• deb922deb922 Registered User Posts: 5,496 Senior Member
    edited March 12
    I just saw this post. My S had similar stats out of high school. He went to a engineering heavy school and did really well. He’s out of school now and has a great job, with a great life.

    There are engineering schools that are better for the kid who maybe needs a more nurturing environment. Some engineering programs are dog eat dog (Purdue comes to mind) and others will have more programs for those kids needing a bit more support.

    I haven’t read through all the posts, but will he have calculus and physics in high school? Having a firm foundation in math and science is super helpful in succeeding in college. A good work ethic is paramount. I personally think that any kid can have success with both of these attributes.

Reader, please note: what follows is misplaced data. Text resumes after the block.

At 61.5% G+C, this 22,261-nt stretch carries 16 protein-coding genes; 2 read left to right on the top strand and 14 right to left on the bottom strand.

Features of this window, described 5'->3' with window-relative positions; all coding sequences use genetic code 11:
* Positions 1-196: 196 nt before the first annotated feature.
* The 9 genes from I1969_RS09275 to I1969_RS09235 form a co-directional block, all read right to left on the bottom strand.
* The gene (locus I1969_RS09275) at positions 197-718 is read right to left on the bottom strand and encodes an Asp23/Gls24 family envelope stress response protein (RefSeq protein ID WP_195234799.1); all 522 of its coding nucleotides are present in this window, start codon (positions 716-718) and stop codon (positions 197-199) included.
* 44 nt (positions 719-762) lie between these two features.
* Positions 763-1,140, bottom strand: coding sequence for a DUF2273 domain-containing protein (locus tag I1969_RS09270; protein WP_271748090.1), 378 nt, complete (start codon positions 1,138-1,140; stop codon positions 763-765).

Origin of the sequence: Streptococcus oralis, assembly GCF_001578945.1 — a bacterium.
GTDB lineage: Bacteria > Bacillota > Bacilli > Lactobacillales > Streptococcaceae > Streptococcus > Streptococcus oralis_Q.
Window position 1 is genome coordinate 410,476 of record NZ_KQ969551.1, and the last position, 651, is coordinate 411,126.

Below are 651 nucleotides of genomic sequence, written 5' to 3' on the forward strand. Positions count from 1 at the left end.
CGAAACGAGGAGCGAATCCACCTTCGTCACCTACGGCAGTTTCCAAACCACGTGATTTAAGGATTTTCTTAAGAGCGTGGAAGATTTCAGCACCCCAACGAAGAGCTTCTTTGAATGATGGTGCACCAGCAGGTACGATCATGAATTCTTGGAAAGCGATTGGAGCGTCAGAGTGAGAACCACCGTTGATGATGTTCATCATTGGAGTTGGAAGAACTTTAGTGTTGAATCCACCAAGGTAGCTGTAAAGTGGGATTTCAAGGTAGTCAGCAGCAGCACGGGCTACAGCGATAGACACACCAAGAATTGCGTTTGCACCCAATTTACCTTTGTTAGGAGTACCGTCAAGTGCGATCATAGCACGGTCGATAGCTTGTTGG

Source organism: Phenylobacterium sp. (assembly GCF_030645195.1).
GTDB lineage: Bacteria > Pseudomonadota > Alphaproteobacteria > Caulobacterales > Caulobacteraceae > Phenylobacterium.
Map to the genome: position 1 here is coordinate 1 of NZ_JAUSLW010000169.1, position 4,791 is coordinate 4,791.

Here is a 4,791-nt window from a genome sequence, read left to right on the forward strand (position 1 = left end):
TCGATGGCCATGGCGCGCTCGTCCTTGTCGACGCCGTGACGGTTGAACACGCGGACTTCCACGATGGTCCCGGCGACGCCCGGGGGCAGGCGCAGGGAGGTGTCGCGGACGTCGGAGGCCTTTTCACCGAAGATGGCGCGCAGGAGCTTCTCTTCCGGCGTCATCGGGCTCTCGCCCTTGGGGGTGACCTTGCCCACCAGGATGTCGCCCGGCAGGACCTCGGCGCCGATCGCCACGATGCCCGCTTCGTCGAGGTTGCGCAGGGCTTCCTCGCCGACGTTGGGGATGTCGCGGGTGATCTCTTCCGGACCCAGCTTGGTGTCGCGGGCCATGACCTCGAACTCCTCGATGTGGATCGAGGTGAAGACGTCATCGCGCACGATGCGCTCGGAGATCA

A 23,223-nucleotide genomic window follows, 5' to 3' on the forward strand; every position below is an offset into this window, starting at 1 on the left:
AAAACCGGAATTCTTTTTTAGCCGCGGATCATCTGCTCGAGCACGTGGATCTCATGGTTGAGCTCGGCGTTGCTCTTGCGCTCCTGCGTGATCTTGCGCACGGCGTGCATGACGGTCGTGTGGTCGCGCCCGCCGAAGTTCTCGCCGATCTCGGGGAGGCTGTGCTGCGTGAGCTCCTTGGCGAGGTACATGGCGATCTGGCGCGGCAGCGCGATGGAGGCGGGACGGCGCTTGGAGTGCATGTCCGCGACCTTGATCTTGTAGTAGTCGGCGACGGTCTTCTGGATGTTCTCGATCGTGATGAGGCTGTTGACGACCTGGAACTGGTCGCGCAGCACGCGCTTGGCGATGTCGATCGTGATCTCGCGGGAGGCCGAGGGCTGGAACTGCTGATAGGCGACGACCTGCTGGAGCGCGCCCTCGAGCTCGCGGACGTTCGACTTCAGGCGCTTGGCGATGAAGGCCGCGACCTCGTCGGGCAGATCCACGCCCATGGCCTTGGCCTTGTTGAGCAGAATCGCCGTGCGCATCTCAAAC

I’m not familiar with west coast schools so I don’t have much to add to that. But some suggestions would be New Mexico Tech, Missouri S&T, South Dakota school of mines, Stevens Institute (May have more of a Jewish community based on its location), Rose-Hulman

    All of these schools are very well known in the engineering community and employers will recruit and hire.
  • havenoideahavenoidea Registered User Posts: 214 Junior Member
    Another plug for New Mexico Tech. Small school, great tutoring resources. I remember reading an article about a woman who graduated from there with some kind of scholarship. When she started, math was her worst subject, but with the tutoring/individualized help, she said it finally clicked and she ended up doing well. We know several kids there now who love it.